Right, just allowing a platform for trans women to speak because so often they’re spoken over and ignored, that sounds like it could be a great start.
So the other good news you got recently was the discontinuation of Project ROSE in November. What can we learn as activists from the defeat of Project ROSE? What did you and SWOP-Phoenix do right there—and the ACLU and all the other organizations that were involved in campaigning against Project ROSE—and how can we repeat that success elsewhere?
I think the biggest thing that we can do is what we just did right now in my case—it started off little, it started off with Tits and Sass, it started off with Best Practices Policy. Just keep on telling the story and [talking about] how flawed this program is. From that it became national news!
We have to start small and work our way up and not give up, and just keep on going. Because we know these programs are flawed, and we know they do not work. Just basically going out there and protesting and drawing national attention to it. Even though the news crews were there just to see the program—to see, oh, how great a program this is—then you have protesters out there and you know they’re from SWOP-Phoenix and other organizations and you say well, ok, there’s a clear line here. I think, letting sex workers speak for themselves and letting our voices be heard would be the best way to combat these diversion programs, programs like Project ROSE.
You’re still in the midst of finishing your social work degree.
I can’t imagine how you kept up with your school work, actually, with all this going on in the background.
In your statement about Project ROSE shutting down, you said that “[u]sing coercive tactics such as those central to Project Rose contradicts everything social work stands for. Social workers are supposed to defend social justice and free will.”
When you finish social work school, how do you plan to work towards those ideals of social justice and free will as a social worker? What can social workers do to help trans women and sex workers?
I’m going to contain my advocacy work around sex work and trans issues. Social work allowed me the education and the degree to back me up. Because as my friend in Australia said, “What’s more dangerous than an African American trans woman? An African American trans woman with an education.” I can talk about trans issues and sex workers’ issues, and not have a degree, and it sounds great, but with a degree there’s validity behind it.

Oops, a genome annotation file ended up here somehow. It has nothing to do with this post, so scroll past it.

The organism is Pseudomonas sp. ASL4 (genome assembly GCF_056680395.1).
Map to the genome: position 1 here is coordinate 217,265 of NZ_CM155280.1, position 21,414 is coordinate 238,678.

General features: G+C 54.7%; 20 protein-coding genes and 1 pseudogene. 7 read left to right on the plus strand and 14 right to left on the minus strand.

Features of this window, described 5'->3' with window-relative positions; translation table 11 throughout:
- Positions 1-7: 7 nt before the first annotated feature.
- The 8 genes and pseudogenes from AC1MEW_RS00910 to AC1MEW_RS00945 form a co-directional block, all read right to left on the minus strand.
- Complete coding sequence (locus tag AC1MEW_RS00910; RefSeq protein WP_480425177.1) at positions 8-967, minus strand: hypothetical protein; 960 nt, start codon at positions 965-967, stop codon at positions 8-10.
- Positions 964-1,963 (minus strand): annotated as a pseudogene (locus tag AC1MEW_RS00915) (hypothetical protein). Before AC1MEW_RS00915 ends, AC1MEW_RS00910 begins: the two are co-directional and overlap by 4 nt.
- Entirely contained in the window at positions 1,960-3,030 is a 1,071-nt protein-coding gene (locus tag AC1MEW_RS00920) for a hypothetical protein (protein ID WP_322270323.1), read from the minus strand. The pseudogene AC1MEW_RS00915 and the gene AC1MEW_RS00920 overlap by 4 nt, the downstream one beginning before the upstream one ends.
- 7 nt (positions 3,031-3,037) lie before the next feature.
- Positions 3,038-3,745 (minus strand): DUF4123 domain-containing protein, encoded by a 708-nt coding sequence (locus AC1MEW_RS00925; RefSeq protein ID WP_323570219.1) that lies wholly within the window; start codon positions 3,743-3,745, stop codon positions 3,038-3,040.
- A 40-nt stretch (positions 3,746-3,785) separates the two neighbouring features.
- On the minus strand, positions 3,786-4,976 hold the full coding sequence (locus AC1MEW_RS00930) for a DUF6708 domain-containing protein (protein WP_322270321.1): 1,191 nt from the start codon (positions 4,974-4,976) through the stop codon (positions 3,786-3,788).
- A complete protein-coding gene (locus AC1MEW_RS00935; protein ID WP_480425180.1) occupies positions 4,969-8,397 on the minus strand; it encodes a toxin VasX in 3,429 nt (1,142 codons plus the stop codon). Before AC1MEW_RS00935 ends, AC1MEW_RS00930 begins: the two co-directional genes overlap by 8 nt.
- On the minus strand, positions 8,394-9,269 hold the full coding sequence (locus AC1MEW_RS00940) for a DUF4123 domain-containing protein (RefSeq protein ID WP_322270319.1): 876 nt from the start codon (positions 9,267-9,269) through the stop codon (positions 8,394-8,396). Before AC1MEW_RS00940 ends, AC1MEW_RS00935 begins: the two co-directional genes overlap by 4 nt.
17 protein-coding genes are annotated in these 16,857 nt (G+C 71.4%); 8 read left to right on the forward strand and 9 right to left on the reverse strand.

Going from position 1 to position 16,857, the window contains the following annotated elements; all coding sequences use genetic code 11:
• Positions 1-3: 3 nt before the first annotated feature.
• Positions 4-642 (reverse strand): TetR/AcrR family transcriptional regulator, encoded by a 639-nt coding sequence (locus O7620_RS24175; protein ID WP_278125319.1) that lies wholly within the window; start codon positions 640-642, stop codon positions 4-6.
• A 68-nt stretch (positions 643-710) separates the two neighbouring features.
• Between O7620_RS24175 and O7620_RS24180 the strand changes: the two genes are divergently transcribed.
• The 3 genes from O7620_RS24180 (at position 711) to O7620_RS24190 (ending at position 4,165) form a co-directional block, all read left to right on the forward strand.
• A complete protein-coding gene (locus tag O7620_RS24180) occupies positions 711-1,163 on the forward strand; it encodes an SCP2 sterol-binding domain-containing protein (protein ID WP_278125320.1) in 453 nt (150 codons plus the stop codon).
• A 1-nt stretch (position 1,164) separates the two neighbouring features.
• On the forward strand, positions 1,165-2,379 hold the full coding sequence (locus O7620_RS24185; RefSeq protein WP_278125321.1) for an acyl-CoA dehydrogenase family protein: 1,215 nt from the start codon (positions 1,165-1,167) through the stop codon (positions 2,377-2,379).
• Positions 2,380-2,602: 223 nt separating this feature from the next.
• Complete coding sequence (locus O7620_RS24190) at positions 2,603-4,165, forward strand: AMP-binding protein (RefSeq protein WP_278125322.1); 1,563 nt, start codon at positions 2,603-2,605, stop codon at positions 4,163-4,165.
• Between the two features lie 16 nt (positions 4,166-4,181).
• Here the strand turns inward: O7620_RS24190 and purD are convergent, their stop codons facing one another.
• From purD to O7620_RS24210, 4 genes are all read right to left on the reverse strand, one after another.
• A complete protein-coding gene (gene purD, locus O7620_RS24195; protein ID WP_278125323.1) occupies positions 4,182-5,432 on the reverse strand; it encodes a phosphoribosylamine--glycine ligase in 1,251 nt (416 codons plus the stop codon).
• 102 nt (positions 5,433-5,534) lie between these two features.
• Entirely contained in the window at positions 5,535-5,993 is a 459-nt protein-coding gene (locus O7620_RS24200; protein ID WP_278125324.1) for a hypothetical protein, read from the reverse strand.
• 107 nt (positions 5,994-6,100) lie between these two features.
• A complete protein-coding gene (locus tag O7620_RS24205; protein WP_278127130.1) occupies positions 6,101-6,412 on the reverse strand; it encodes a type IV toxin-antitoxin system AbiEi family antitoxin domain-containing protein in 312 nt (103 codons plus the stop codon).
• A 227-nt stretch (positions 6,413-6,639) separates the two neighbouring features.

With social workers, you have to listen to your client, and address the issue your client needs. If your client is coming in just for resources to [access] condoms and healthcare, help them on that. Don’t sit there and say, “Because you’re a sex worker, because you’re trans, these are the issues.” No! The issue is the fucked up system that we live inside, the fucked up social system, the welfare system, the government. As social workers, we bridge the gap between the system and the communities that we serve. Just being more culturally grounded, in understanding the community you’re trying to serve, makes you a more effective social worker and makes your clients able to receive your services.
Unlike Project ROSE, which implicitly blamed the individual—”there’s something wrong with this person because they turned to sex work”—you’re bringing it back to the system that gives people few economic choices. You’re saying, just like the harm reduction movement: Meet the client where they’re at, meet people where they’re at, and see what people need instead of imposing what you think they need on them.
You’ve had so many opportunities to speak to audiences all over the world through the media coverage on your case this year, but what would you say to an audience of mostly sex workers, like ours? What do you feel like you’ve learned from your case that you can tell us?
Never take it lying down, never take the arrest lying down—keep on fighting. What you’re doing, there’s nothing wrong with it. The only thing that’s wrong is the fucked up laws that are policing individuals’ bodies. I think that you’re brave; I think that you’re strong. I think the issue is not sex workers, I think it’s the world and the individuals that say sex work is wrong.